Borers are among the most troublesome insects with which the fruit-
tree grower has to deil, and the present species is. perhaps, the most
difficult one to control by ordinary measures. Tihe time-worn
remedy of cutting borers from the I rev. valuable for large forms, and
still practiced many ,-spiI,,. is useless ,;iiinit the fruit-tree
bark-beetle. Preventive measures that muv be successfully used
against other boring species are also ineffectual. The main diffi-
culties in the way of t rt',inig this species are its minute size, its
extreme abundance, and thle fact that it is not restricted to any
1 Bi. i. fuscipess Gour., and I',l,,.n.t bimaculatus Nr-'.
2 Chiropachys colon Linn., Raphitelus mnaculatus Walk., Eurytoma bicolor \\alh,
Eurytoma cras.sineum Ashm., If,/ ,i niia unica Cook, Hemiteles scolyli Ashm., Platilgrr-
rhus (?) scolyti A.hrn Tetrastichus scolyti Ashm. "i .. ndar. ), and two or more new
species of Euipeihnu-
,3 P'ylloboii ,.s dislocatus Say, '1 rus ich neunmoneus I'la i, 7 a',ii-.n ,ro, :I. .i i unknown
clerid larva, h'l,:iftl,,iiis bipunctatus Say. The American species have mostly been
reported by D)r. A. D. Hopkins and the writer.
I Cir. 29) 1

prtion of a tree, aind that uipo'sitiom o 'curs i'i.. lically tl ..ii .it,'li.iij
the cutire season.
('/,1 n culthitu is cleanly cultural practice; in -'.,'t, little 1 f really substantial i I lii
(an be accomplish he I N ith IuI t it Btrushwool i and other rehtn ts of
mr ha.,ini-. as hlus already been shown. are too t i rii'uli Iv hleft, lo serve as
centrsf t f iufest at ion to ssodil trees. As s o)n as infested trees arc
seen to be 1i'i1.kll\ d ii-:. it is p iracticdliy useless to do) anyl Iii,- to
save them. Tr,.,- may recover from slight attacks, aud tlHe fruit-
tr',,wer must use jiidLiii'lnl in distcriminatii|,-- between whilt %ill recu-
perate and what are be o1nd hlopc of reco very. 1, ml shPuh l clut 1t and
1i) i11 the ,lviiiL a d dead L,'r,, ,lhi us (fteu a-s et ecte(i.
For the 1,'r,' t ]ii, election o(f one kind of fruit tree Iall other kinds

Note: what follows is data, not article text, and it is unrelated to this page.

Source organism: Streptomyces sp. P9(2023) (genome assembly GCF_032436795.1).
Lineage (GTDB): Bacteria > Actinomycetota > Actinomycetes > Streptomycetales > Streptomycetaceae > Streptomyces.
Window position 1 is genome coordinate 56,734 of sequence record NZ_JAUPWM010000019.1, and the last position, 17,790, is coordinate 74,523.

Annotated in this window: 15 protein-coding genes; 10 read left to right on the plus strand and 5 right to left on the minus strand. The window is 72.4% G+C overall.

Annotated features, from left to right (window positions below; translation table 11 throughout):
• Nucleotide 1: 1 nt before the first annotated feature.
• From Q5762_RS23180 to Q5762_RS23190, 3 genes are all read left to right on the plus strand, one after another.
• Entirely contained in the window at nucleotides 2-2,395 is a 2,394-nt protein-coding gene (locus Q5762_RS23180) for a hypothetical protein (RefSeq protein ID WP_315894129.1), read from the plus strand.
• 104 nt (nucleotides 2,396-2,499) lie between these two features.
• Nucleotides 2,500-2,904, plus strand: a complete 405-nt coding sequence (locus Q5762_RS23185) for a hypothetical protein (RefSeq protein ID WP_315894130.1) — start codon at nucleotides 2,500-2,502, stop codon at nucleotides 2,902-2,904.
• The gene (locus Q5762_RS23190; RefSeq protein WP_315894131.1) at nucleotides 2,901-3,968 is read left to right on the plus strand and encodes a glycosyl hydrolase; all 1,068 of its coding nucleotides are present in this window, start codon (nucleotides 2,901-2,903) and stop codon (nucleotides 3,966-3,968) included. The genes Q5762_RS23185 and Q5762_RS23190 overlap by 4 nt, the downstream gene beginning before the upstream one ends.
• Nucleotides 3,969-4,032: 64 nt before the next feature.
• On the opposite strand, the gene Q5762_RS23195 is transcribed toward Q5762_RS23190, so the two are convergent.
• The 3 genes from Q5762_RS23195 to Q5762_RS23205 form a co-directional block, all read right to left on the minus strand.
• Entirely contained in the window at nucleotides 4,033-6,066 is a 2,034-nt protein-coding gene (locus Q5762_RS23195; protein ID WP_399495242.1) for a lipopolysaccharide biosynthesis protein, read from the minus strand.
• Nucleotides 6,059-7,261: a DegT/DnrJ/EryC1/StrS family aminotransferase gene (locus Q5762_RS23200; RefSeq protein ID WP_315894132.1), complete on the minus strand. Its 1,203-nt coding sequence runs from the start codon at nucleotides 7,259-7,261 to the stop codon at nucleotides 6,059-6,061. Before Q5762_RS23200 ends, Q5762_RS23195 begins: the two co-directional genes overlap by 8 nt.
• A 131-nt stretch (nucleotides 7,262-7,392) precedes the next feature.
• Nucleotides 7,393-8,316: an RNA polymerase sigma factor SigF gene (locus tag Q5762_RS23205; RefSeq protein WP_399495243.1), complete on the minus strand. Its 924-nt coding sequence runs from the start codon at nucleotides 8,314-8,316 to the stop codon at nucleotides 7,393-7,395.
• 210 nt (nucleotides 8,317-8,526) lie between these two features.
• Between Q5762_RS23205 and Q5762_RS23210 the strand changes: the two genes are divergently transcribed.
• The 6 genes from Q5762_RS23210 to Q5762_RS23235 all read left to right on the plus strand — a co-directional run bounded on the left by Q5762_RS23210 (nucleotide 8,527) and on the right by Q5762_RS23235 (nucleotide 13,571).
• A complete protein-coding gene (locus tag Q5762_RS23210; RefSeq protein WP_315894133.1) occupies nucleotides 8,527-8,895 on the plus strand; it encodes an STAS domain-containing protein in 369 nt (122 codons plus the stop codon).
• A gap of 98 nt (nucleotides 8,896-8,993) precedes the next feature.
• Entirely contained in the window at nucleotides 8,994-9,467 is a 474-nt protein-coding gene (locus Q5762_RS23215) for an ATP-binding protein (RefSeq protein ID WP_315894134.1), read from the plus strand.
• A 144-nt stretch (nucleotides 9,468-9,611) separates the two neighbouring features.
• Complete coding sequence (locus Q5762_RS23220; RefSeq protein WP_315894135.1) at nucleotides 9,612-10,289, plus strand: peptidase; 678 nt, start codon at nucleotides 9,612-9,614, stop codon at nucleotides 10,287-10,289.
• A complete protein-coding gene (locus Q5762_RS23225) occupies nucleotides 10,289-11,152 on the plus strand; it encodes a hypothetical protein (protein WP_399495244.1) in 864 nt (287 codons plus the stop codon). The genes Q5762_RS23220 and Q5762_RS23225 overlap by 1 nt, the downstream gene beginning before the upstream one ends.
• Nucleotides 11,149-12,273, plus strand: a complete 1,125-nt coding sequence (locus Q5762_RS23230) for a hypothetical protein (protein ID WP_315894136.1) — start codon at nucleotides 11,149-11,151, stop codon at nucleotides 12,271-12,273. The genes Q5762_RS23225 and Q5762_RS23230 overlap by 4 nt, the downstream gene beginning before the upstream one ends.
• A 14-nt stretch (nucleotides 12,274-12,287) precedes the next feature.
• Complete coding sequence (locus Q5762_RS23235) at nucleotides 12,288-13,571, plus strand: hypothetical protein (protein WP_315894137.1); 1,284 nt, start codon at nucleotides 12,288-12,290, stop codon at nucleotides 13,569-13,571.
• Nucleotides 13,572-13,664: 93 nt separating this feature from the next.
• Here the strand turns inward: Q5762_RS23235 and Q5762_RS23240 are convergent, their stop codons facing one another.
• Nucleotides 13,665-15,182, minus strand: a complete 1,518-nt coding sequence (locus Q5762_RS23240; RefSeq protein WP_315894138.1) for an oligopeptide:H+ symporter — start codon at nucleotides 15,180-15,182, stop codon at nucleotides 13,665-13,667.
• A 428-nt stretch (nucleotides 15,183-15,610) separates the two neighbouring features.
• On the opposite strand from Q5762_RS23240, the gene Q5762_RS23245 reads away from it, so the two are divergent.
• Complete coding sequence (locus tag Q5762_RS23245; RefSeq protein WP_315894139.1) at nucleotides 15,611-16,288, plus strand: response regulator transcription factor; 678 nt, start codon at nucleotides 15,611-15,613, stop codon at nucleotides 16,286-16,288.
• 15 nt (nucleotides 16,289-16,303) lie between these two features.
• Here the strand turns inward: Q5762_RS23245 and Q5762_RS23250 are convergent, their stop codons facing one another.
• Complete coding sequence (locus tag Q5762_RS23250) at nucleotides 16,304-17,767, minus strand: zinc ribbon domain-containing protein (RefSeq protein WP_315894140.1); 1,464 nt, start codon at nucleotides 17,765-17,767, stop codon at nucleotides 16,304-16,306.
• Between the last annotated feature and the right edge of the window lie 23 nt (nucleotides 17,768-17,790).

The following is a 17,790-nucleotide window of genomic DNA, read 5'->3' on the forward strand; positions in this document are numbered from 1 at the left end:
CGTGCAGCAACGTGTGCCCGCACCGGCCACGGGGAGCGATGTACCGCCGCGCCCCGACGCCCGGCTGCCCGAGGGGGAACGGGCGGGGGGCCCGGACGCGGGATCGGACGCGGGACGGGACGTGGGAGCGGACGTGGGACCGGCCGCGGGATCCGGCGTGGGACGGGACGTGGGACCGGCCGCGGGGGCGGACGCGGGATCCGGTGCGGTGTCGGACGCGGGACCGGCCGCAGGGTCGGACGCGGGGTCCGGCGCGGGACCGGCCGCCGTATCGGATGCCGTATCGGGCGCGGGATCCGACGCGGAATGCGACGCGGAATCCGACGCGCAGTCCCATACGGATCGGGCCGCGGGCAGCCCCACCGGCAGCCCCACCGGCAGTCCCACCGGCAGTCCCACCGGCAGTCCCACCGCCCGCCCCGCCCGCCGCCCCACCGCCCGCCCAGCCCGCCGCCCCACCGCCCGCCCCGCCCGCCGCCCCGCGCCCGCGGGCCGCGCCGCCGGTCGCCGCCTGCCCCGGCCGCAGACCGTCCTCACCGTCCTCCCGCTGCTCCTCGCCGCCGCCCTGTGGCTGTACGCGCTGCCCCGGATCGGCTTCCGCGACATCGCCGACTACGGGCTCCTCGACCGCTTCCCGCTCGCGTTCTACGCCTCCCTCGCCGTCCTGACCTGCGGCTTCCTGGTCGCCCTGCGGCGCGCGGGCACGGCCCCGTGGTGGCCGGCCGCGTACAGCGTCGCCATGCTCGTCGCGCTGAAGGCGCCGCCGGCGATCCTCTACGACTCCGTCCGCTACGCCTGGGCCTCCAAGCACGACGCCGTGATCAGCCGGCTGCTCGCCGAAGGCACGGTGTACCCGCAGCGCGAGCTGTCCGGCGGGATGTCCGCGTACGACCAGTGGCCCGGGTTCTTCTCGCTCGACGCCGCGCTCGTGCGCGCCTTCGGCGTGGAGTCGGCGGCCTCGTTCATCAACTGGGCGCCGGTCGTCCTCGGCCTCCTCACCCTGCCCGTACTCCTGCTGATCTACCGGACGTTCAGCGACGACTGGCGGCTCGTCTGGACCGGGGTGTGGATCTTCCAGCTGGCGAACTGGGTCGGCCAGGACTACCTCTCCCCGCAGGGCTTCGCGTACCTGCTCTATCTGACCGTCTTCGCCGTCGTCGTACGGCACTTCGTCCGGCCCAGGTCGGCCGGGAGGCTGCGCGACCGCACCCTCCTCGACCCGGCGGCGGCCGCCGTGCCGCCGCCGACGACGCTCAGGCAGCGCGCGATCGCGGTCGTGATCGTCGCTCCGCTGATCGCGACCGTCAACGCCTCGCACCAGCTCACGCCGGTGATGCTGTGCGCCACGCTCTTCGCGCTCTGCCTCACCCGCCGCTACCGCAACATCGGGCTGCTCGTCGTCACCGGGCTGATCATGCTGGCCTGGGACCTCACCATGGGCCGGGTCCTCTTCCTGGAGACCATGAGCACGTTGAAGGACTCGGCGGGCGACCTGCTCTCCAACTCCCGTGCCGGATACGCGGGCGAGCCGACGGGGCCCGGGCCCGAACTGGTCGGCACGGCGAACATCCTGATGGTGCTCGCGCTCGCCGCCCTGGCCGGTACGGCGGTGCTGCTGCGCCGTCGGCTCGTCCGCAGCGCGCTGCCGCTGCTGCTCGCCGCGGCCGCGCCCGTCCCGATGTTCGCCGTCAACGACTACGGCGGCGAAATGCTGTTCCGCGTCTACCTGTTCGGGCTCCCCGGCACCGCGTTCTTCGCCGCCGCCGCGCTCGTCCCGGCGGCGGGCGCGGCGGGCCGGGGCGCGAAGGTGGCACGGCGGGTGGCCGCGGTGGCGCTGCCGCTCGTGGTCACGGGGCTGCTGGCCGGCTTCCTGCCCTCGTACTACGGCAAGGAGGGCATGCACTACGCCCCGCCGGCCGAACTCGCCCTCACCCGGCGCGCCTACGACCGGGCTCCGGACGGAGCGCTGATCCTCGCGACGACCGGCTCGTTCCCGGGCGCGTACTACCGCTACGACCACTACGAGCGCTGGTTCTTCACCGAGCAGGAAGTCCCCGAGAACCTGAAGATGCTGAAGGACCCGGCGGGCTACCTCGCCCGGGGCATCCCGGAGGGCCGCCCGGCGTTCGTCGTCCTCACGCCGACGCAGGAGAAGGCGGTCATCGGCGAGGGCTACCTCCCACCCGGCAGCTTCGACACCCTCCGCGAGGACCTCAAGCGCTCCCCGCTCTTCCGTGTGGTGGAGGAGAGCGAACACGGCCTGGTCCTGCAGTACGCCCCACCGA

which ,iir, pernianently injured must be dcstr yed. If. for any r,.i ii.
such measures We i,._,irteid dluiiii' tite suthnur, the injured *_'"i.I
should at least be burned before tie, fll,,mi. -|'in_, :;s l) suhel
means il the hiherua1lit, insects ill be dic-

Tn eonnIleetio( withi tiese ii(sUtr'tI if -',.. '.y/ if
orchard trees be kept in i_''rou,, lie-ilthl _- .
with the aid of manure or mineral fei lit,. '' -i.
if necessary they will more readily be able r, .\
to withllstnd hlborer attack. t
f, cl,4i 1 ;.,rib/rri rs.Newspapers, tarred
palpin, burlnp, or straw \[i:,l]',d about 1t+ .- "p+"+ +ri,
t+i* ilh it ;l -Zueh a nIl i II wi th
ti-uniki and limhs deter ,,,iii i,. insects from +,>iiur t+ I. i. n a ig r d v
layIvin, their e,,L", upon the tIrees nt tlies(e ..e
poinlis; but mechanical )ireventives can not well Ihe applied ex.-li
to the trunks and Ii'il Ii branclhes, whence poisotnous washes a nd like
substances are piil'i il:le.
Ih ri,, ,,t wiu'a,'hf and ,1ii,,, Hrt td in ( .,. ,. il w itslie are' in use
n.ainh.It borents ,f t his nature ()ne A ,f the-e is- an alkMline wash pre-
prIel of soft soap reduced tO JtI consistent of thick lai'nt by ad'liir-
wa.hin,.. soda in water. Another is repreed1 0f one pint df ciruhe car-
boli' acid, one -a.,Iri of soft soap. and diluted w! ith .Lil, t _lhns -4. *
water. Te.,. washes should be appliedI tl,,,,,,-dilvy, pleferahlv with
a brush, care 1iii.' taken to cover all po rtions of I the trunk and
a.s many branches as possi|ie,. It should lie retmemierheild that they
are ..itlply preventive alnd do not kill the borers or iw lord anym pro-
tectiomn If'Oin injury by them if once tl!e insects I ha e en tereld lie tree.
So,,,me _'riiid, of fi'.li-Ol and whliale-oil soap a;re v:luahule ;s deter-
rent-.hut do not entirely prevent tlhe insects from i--, i .fr lite trees.